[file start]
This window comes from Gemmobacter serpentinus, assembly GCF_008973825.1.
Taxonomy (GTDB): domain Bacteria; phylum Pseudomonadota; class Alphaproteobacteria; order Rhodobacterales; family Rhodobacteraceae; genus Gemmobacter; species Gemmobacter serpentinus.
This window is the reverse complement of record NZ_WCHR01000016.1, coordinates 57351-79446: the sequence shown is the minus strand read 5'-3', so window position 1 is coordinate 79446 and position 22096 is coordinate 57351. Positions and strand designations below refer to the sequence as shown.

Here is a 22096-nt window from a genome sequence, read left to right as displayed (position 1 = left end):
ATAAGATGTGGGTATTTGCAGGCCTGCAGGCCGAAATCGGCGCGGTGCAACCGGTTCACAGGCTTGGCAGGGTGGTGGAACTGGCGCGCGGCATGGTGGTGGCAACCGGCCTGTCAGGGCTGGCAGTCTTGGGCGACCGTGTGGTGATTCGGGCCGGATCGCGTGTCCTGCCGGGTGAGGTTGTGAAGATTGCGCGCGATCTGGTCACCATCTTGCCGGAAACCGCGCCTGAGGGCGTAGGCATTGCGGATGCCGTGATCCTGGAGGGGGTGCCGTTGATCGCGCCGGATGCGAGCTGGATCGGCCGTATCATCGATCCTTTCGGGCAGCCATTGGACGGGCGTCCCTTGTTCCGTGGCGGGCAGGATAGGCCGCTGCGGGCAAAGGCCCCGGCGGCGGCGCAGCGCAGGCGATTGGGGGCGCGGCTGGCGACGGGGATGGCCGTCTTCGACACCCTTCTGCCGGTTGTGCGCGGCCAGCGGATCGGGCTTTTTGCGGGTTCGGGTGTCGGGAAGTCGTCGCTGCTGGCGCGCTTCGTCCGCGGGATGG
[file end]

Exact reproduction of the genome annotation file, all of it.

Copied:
This window comes from Gemmobacter serpentinus, assembly GCF_008973825.1.
Taxonomy (GTDB): domain Bacteria; phylum Pseudomonadota; class Alphaproteobacteria; order Rhodobacterales; family Rhodobacteraceae; genus Gemmobacter; species Gemmobacter serpentinus.
This window is the reverse complement of record NZ_WCHR01000016.1, coordinates 57351-79446: the sequence shown is the minus strand read 5'-3', so window position 1 is coordinate 79446 and position 22096 is coordinate 57351. Positions and strand designations below refer to the sequence as shown.

Here is a 22096-nt window from a genome sequence, read left to right as displayed (position 1 = left end):
ATAAGATGTGGGTATTTGCAGGCCTGCAGGCCGAAATCGGCGCGGTGCAACCGGTTCACAGGCTTGGCAGGGTGGTGGAACTGGCGCGCGGCATGGTGGTGGCAACCGGCCTGTCAGGGCTGGCAGTCTTGGGCGACCGTGTGGTGATTCGGGCCGGATCGCGTGTCCTGCCGGGTGAGGTTGTGAAGATTGCGCGCGATCTGGTCACCATCTTGCCGGAAACCGCGCCTGAGGGCGTAGGCATTGCGGATGCCGTGATCCTGGAGGGGGTGCCGTTGATCGCGCCGGATGCGAGCTGGATCGGCCGTATCATCGATCCTTTCGGGCAGCCATTGGACGGGCGTCCCTTGTTCCGTGGCGGGCAGGATAGGCCGCTGCGGGCAAAGGCCCCGGCGGCGGCGCAGCGCAGGCGATTGGGGGCGCGGCTGGCGACGGGGATGGCCGTCTTCGACACCCTTCTGCCGGTTGTGCGCGGCCAGCGGATCGGGCTTTTTGCGGGTTCGGGTGTCGGGAAGTCGTCGCTGCTGGCGCGCTTCGTCCGCGGGATGG